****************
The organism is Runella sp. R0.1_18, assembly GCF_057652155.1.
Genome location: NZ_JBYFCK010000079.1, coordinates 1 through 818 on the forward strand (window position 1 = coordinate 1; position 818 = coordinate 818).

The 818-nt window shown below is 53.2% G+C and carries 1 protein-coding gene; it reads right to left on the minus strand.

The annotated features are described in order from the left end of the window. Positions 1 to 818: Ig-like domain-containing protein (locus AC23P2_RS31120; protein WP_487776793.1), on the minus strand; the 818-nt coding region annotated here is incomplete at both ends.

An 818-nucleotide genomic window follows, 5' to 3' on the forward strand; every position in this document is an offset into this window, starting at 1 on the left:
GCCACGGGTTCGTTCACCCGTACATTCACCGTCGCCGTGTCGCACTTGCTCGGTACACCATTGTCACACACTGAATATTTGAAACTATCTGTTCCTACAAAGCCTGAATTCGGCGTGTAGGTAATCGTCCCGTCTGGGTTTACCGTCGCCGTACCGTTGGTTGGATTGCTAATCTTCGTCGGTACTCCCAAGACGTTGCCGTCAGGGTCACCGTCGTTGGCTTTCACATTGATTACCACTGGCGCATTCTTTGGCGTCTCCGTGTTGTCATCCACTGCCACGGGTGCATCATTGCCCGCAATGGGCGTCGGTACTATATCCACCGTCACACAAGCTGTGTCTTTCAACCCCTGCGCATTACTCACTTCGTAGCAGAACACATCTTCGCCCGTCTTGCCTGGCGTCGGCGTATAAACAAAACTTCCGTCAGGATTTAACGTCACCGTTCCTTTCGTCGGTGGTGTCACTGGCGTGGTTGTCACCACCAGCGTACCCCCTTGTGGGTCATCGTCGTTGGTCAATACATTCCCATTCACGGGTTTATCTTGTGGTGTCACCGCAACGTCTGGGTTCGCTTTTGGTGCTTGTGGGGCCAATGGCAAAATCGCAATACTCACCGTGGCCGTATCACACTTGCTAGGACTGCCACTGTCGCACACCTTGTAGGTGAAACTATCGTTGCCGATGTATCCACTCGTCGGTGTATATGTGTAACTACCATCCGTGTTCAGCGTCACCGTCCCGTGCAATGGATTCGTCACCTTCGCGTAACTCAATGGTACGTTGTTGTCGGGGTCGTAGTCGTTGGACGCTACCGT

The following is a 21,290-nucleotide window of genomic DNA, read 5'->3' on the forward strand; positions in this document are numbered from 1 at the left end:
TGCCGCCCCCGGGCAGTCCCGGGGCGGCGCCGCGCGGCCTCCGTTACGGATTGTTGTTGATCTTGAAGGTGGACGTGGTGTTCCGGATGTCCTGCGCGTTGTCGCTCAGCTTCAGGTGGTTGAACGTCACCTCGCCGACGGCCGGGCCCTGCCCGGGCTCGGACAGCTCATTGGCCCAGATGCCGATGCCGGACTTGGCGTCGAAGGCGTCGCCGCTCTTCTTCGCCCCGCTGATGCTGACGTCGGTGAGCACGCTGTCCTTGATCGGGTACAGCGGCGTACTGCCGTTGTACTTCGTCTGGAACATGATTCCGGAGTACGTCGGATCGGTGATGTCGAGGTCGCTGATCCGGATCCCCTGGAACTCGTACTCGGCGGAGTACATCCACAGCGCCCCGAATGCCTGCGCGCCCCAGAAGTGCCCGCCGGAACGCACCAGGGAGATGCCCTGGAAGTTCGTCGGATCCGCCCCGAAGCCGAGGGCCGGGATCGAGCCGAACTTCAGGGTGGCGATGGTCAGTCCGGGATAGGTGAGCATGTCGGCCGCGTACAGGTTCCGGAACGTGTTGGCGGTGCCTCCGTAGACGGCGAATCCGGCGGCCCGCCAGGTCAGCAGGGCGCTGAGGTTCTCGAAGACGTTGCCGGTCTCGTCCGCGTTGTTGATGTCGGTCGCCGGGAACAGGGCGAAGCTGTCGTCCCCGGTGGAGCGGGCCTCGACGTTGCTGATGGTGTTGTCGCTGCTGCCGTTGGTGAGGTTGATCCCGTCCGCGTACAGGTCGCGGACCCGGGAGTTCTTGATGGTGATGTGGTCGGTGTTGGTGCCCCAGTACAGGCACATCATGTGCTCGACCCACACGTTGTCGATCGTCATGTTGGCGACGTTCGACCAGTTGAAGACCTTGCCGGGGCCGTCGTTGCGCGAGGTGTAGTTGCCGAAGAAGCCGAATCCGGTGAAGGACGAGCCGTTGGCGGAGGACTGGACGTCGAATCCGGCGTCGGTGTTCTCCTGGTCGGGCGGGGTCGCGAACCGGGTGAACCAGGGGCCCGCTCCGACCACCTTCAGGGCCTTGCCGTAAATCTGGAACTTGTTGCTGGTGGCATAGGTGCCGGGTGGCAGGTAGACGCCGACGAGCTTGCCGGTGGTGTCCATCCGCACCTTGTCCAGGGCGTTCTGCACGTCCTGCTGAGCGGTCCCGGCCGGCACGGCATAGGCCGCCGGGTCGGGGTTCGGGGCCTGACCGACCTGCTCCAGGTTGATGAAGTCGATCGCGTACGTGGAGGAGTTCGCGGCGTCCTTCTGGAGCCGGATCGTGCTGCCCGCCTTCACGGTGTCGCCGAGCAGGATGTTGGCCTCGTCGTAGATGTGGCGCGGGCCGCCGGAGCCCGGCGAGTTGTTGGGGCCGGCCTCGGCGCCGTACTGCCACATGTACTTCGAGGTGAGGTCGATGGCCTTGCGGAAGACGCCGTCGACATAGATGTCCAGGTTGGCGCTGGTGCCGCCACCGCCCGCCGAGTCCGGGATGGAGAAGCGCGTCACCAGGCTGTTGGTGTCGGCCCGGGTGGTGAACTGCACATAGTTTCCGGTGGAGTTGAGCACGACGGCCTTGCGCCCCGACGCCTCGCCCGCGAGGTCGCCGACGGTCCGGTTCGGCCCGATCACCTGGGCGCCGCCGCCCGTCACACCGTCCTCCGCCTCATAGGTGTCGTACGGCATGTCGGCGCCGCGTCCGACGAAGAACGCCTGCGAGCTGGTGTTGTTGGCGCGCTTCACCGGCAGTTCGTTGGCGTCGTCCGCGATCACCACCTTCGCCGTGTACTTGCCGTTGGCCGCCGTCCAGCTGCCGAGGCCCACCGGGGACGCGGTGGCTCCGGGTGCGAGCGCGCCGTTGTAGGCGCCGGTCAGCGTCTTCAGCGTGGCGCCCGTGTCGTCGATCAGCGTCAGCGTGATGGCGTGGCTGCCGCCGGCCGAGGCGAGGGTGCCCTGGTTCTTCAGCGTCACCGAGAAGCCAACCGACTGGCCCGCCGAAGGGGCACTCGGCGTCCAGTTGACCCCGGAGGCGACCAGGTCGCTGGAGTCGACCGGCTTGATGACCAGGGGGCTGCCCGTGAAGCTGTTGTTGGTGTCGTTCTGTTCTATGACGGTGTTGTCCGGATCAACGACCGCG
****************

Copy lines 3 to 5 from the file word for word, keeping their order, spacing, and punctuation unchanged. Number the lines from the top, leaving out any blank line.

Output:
The 818-nt window shown below is 53.2% G+C and carries 1 protein-coding gene; it reads right to left on the minus strand.

The annotated features are described in order from the left end of the window. Positions 1 to 818: Ig-like domain-containing protein (locus AC23P2_RS31120; protein WP_487776793.1), on the minus strand; the 818-nt coding region annotated here is incomplete at both ends.

An 818-nucleotide genomic window follows, 5' to 3' on the forward strand; every position in this document is an offset into this window, starting at 1 on the left: